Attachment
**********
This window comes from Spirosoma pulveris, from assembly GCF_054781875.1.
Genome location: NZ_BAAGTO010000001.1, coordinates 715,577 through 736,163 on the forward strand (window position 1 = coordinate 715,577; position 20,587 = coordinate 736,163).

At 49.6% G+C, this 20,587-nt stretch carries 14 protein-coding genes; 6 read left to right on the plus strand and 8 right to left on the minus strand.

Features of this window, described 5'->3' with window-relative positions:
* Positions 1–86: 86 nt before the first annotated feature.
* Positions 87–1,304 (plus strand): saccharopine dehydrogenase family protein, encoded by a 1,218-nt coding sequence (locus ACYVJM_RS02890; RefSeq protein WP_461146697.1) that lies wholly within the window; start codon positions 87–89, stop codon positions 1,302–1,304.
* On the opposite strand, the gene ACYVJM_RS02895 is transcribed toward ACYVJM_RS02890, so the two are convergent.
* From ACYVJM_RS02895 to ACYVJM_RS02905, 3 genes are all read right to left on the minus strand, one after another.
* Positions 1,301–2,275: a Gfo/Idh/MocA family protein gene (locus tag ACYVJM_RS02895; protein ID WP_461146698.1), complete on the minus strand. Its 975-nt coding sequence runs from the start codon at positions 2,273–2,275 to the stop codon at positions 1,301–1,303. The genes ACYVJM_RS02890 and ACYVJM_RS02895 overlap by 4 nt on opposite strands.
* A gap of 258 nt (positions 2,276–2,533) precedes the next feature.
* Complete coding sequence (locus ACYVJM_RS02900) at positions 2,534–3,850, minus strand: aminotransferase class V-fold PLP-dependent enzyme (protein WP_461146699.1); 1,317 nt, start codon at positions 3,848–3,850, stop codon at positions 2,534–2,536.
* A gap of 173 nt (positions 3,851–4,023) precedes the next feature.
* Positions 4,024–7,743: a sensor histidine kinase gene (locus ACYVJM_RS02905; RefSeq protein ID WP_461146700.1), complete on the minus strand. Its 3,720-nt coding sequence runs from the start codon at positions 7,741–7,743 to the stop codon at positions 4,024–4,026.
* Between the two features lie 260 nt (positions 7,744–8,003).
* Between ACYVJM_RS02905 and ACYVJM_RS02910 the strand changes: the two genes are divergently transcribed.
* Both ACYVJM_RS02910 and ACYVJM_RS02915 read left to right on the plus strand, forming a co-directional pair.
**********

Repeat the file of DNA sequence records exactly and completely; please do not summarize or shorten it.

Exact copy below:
This window comes from Spirosoma pulveris, from assembly GCF_054781875.1.
Genome location: NZ_BAAGTO010000001.1, coordinates 715,577 through 736,163 on the forward strand (window position 1 = coordinate 715,577; position 20,587 = coordinate 736,163).

At 49.6% G+C, this 20,587-nt stretch carries 14 protein-coding genes; 6 read left to right on the plus strand and 8 right to left on the minus strand.

Features of this window, described 5'->3' with window-relative positions:
* Positions 1–86: 86 nt before the first annotated feature.
* Positions 87–1,304 (plus strand): saccharopine dehydrogenase family protein, encoded by a 1,218-nt coding sequence (locus ACYVJM_RS02890; RefSeq protein WP_461146697.1) that lies wholly within the window; start codon positions 87–89, stop codon positions 1,302–1,304.
* On the opposite strand, the gene ACYVJM_RS02895 is transcribed toward ACYVJM_RS02890, so the two are convergent.
* From ACYVJM_RS02895 to ACYVJM_RS02905, 3 genes are all read right to left on the minus strand, one after another.
* Positions 1,301–2,275: a Gfo/Idh/MocA family protein gene (locus tag ACYVJM_RS02895; protein ID WP_461146698.1), complete on the minus strand. Its 975-nt coding sequence runs from the start codon at positions 2,273–2,275 to the stop codon at positions 1,301–1,303. The genes ACYVJM_RS02890 and ACYVJM_RS02895 overlap by 4 nt on opposite strands.
* A gap of 258 nt (positions 2,276–2,533) precedes the next feature.
* Complete coding sequence (locus ACYVJM_RS02900) at positions 2,534–3,850, minus strand: aminotransferase class V-fold PLP-dependent enzyme (protein WP_461146699.1); 1,317 nt, start codon at positions 3,848–3,850, stop codon at positions 2,534–2,536.
* A gap of 173 nt (positions 3,851–4,023) precedes the next feature.
* Positions 4,024–7,743: a sensor histidine kinase gene (locus ACYVJM_RS02905; RefSeq protein ID WP_461146700.1), complete on the minus strand. Its 3,720-nt coding sequence runs from the start codon at positions 7,741–7,743 to the stop codon at positions 4,024–4,026.
* Between the two features lie 260 nt (positions 7,744–8,003).
* Between ACYVJM_RS02905 and ACYVJM_RS02910 the strand changes: the two genes are divergently transcribed.
* Both ACYVJM_RS02910 and ACYVJM_RS02915 read left to right on the plus strand, forming a co-directional pair.